By: Adrien Hubert Brue
Date of Original: 1826 (Published) Paris
Original Size: 15 x 20.25 inches (36.2 x 51.4 cm)
This large elegant map by Brue depicts the United States and its territories as they were internationally recognized in 1826. The map is of great interest as it depicts the various vast stretches of territory claimed by the United States. The map Carte Generale des Etats-Unis du Canada was based on information from the Lewis & Clark and Humbolt's expeditions, and perhaps on the work of Arrowsmith and Melish.
Some of the more interesting cartographic features include the United States' claims showing the Oregon Territory extending into present-day British Columbia, claims which resulted in the Fifty-Four Forty or Fight controversy. Other interesting features show the Arkansas Territory including Oklahoma, and Texas is rendered as part of Mexico. Topography is represented in hachure and is based on the expeditions of Lewis and Clark, Pike and Long. All major river systems in the continental United States are featured. The names of countless Indian tribes are included.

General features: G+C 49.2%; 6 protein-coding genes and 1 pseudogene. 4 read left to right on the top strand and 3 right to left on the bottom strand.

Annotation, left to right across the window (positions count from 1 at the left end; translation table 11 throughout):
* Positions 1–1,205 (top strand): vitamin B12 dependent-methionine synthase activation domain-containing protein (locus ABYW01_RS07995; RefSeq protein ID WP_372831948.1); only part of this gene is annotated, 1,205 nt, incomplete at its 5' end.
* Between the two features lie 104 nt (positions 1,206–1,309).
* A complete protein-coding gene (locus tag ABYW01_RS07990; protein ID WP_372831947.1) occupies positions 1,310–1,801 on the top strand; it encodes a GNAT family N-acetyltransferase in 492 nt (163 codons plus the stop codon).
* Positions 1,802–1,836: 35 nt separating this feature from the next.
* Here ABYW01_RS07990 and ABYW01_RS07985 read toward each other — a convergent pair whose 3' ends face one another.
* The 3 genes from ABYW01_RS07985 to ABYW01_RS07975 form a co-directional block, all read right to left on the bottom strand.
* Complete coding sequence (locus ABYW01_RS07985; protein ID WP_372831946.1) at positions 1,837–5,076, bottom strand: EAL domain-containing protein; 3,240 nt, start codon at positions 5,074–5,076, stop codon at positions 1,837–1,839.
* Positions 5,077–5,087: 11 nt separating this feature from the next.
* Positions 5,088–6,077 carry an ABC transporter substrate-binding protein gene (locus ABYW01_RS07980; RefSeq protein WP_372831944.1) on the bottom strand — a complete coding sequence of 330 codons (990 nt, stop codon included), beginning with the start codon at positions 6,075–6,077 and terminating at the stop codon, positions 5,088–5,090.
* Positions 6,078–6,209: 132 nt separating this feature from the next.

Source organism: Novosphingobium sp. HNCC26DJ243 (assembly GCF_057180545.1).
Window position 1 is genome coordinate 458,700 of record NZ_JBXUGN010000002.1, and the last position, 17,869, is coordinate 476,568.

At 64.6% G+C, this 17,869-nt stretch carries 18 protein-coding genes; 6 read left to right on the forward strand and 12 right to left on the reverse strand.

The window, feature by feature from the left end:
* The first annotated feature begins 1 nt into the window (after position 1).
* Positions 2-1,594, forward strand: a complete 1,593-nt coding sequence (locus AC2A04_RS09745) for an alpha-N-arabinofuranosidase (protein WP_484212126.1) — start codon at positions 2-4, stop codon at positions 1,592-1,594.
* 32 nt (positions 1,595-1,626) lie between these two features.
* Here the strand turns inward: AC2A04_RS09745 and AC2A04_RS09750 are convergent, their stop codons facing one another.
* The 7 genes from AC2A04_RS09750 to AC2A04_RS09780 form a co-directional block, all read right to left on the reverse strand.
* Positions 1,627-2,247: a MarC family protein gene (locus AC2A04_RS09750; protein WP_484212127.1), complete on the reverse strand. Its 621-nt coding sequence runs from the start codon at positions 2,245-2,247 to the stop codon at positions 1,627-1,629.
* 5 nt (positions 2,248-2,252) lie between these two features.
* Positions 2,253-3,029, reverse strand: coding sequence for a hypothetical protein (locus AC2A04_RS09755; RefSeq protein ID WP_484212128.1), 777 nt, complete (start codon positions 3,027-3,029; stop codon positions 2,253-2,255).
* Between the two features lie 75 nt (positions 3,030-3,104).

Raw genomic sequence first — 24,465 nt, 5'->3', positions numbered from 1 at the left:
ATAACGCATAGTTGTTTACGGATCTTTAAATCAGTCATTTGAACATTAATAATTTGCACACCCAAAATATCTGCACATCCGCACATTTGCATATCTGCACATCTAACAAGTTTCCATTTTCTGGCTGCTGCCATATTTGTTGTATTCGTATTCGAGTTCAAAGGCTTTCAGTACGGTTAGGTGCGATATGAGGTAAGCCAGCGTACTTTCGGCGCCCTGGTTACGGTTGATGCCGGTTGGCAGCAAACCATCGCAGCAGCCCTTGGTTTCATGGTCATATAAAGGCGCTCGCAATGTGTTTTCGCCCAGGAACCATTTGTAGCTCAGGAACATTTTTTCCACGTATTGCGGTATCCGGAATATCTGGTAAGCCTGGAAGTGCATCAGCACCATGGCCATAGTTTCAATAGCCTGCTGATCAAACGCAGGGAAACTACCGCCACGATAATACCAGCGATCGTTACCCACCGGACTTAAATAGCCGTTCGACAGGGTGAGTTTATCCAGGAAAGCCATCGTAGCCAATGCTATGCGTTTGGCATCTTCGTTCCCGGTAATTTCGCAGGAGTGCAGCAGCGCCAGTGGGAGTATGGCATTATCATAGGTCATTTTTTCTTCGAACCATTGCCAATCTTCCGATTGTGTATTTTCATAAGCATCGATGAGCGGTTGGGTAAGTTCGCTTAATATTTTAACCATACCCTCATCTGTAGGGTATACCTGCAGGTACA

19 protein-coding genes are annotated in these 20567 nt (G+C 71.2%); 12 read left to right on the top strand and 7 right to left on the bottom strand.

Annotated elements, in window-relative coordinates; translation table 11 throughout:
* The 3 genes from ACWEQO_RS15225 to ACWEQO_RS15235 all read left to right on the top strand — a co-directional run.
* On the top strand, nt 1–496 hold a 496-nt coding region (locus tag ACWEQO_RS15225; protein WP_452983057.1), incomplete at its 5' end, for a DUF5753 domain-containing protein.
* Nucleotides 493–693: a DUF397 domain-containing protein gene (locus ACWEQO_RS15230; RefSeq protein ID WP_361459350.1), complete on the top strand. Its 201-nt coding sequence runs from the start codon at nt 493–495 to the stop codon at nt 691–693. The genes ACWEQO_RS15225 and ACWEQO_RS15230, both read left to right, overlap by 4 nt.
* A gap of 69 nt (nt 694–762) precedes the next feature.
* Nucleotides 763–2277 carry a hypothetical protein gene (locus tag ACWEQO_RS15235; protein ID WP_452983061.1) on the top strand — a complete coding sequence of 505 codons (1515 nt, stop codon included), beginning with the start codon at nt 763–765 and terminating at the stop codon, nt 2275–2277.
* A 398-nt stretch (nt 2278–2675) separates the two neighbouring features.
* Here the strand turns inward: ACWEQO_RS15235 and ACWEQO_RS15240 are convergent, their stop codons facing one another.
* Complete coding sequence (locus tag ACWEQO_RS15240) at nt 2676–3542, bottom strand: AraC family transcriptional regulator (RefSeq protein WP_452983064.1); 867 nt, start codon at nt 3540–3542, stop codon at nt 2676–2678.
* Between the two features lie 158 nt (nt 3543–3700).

Adrien-Hubert Brue (1786 - 1832) was a French cartographer active in the late 18th and early 19th centuries. He held the office of Geographe du Roi and often signed his maps as such. In this position Brue contributed to thousands of maps and numerous atlases. Like most cartographers many of his maps were published posthumously and were common even several decades after his death. They are known for their beauty, their clarity and accuracy. Many of his maps were published posthumously by his partner, Charles Picquet's son and heir, Pierre-Jacques Picquet, and were still being updated and republished decades after his death.